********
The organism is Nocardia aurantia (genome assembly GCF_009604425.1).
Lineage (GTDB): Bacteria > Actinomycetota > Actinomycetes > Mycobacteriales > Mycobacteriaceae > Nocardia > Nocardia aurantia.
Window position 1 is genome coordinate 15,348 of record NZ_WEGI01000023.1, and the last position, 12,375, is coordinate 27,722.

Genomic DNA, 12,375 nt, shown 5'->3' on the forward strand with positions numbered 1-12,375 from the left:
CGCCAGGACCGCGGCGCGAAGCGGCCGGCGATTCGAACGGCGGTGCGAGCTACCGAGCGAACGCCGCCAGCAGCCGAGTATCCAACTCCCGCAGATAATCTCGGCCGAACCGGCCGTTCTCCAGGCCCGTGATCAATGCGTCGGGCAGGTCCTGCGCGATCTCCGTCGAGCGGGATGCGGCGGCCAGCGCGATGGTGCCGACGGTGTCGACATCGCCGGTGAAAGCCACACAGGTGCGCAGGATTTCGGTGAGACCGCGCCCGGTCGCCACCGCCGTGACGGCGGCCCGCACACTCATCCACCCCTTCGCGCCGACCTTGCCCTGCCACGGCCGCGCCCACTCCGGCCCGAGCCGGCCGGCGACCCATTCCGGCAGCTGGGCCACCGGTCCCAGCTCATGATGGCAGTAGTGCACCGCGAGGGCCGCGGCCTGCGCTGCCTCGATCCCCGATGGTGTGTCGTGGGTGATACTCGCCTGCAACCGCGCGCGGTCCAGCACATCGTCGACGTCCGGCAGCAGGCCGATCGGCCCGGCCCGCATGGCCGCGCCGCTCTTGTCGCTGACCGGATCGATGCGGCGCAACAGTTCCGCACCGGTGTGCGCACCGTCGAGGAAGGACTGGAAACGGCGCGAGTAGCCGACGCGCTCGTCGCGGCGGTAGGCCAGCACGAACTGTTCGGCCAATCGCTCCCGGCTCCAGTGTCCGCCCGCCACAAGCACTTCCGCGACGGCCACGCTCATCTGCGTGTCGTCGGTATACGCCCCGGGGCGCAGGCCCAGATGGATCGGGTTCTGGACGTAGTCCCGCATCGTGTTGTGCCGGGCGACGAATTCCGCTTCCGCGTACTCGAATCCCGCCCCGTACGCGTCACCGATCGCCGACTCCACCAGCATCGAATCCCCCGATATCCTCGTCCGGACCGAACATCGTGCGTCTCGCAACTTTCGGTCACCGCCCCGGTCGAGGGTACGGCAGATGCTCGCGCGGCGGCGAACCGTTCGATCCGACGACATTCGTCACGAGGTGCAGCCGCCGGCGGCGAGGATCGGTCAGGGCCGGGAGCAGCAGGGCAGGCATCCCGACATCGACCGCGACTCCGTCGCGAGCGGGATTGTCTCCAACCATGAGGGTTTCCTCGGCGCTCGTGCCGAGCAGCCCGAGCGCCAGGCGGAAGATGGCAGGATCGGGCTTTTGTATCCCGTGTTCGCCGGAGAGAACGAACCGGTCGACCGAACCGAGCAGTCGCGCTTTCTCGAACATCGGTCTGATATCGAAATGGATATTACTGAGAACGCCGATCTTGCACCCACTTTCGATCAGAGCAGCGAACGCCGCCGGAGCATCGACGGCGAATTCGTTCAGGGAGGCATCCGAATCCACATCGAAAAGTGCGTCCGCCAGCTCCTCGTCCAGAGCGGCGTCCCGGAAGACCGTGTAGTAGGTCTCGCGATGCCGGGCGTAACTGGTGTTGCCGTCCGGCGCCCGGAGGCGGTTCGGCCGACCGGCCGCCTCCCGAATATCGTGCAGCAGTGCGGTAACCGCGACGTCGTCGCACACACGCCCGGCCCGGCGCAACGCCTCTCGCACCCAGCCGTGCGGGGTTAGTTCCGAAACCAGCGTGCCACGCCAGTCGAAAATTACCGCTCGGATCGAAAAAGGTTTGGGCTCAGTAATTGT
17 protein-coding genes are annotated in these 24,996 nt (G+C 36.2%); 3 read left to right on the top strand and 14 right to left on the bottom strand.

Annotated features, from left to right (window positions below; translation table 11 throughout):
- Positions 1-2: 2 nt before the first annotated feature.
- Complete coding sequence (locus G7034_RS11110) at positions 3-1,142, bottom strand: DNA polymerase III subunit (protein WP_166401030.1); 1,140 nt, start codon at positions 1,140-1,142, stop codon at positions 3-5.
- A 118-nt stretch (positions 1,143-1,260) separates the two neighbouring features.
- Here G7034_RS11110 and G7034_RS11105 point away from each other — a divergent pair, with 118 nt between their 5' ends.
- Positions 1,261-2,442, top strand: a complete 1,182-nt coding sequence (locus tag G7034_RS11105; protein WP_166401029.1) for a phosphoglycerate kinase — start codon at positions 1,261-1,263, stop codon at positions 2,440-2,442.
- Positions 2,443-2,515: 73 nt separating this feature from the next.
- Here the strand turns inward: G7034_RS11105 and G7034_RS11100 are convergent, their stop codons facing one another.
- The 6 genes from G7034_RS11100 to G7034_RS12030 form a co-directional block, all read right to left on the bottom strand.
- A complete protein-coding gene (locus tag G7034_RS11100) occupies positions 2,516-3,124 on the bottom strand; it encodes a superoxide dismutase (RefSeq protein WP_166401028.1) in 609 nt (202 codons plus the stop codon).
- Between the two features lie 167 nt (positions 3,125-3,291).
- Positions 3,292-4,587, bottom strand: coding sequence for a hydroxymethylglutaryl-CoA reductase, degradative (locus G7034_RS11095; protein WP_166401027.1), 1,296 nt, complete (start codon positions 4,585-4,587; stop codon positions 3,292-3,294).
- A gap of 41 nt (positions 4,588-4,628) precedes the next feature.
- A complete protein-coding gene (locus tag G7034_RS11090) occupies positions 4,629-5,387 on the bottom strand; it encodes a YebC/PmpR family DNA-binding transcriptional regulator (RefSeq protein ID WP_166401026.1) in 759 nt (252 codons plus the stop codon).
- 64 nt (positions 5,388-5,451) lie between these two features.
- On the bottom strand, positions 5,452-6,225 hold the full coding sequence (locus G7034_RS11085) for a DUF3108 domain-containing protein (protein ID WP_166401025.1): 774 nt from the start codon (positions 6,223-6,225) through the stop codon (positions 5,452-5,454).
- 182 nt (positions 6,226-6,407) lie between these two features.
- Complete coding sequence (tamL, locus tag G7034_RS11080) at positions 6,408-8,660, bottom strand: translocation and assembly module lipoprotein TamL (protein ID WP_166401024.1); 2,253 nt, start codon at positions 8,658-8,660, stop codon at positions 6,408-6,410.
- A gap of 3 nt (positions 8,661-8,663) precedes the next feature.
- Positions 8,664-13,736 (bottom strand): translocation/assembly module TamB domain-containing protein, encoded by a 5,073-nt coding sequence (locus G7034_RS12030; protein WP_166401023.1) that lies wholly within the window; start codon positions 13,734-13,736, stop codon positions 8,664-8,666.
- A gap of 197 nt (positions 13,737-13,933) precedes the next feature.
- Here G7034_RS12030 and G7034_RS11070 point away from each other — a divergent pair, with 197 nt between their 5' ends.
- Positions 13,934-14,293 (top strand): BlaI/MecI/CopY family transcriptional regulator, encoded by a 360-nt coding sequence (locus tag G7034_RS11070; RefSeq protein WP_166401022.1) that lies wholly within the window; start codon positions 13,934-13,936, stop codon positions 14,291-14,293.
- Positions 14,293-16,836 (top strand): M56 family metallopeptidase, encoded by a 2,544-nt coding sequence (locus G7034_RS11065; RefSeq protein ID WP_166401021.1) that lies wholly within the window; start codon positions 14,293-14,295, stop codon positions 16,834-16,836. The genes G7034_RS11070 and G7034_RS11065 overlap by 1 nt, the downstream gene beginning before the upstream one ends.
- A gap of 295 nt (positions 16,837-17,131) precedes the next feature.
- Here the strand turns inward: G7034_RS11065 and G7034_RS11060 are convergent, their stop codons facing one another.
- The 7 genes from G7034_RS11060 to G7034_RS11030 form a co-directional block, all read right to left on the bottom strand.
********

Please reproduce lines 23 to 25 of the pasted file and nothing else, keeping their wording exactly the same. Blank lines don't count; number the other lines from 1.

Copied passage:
- 182 nt (positions 6,226-6,407) lie between these two features.
- Complete coding sequence (tamL, locus tag G7034_RS11080) at positions 6,408-8,660, bottom strand: translocation and assembly module lipoprotein TamL (protein ID WP_166401024.1); 2,253 nt, start codon at positions 8,658-8,660, stop codon at positions 6,408-6,410.
- A gap of 3 nt (positions 8,661-8,663) precedes the next feature.